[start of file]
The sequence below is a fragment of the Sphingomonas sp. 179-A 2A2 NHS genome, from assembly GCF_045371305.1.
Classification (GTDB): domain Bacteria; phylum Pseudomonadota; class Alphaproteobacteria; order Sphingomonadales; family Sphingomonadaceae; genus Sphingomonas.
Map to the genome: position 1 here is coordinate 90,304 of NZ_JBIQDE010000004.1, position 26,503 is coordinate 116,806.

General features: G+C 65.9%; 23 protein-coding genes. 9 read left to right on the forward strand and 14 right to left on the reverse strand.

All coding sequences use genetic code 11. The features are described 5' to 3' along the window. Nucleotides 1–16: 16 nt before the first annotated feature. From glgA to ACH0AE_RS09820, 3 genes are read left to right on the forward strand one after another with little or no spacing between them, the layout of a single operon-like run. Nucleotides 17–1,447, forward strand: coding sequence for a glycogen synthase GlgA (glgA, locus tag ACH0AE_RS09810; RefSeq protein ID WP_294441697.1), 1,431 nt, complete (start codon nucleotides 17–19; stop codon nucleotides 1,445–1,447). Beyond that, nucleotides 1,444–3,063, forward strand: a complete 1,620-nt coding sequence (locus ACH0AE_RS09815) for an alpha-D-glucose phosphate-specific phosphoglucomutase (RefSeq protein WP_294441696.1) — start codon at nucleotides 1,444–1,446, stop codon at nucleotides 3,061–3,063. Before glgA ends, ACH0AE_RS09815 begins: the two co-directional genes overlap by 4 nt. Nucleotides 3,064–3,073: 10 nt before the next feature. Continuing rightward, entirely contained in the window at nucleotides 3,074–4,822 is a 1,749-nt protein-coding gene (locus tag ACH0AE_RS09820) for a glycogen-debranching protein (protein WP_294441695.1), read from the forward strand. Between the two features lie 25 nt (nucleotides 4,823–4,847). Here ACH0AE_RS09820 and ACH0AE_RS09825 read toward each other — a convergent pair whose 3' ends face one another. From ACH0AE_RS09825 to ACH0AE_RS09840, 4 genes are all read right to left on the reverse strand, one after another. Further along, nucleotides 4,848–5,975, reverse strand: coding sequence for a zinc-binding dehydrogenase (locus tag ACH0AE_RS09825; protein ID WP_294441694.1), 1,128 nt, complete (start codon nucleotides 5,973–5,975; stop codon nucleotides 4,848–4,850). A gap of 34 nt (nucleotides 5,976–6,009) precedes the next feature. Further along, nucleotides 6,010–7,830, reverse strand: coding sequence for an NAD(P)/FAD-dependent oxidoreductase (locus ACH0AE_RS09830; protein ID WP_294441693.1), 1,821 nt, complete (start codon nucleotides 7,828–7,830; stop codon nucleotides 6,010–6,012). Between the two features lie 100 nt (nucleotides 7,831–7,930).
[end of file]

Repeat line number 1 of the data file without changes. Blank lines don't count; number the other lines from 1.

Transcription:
The sequence below is a fragment of the Sphingomonas sp. 179-A 2A2 NHS genome, from assembly GCF_045371305.1.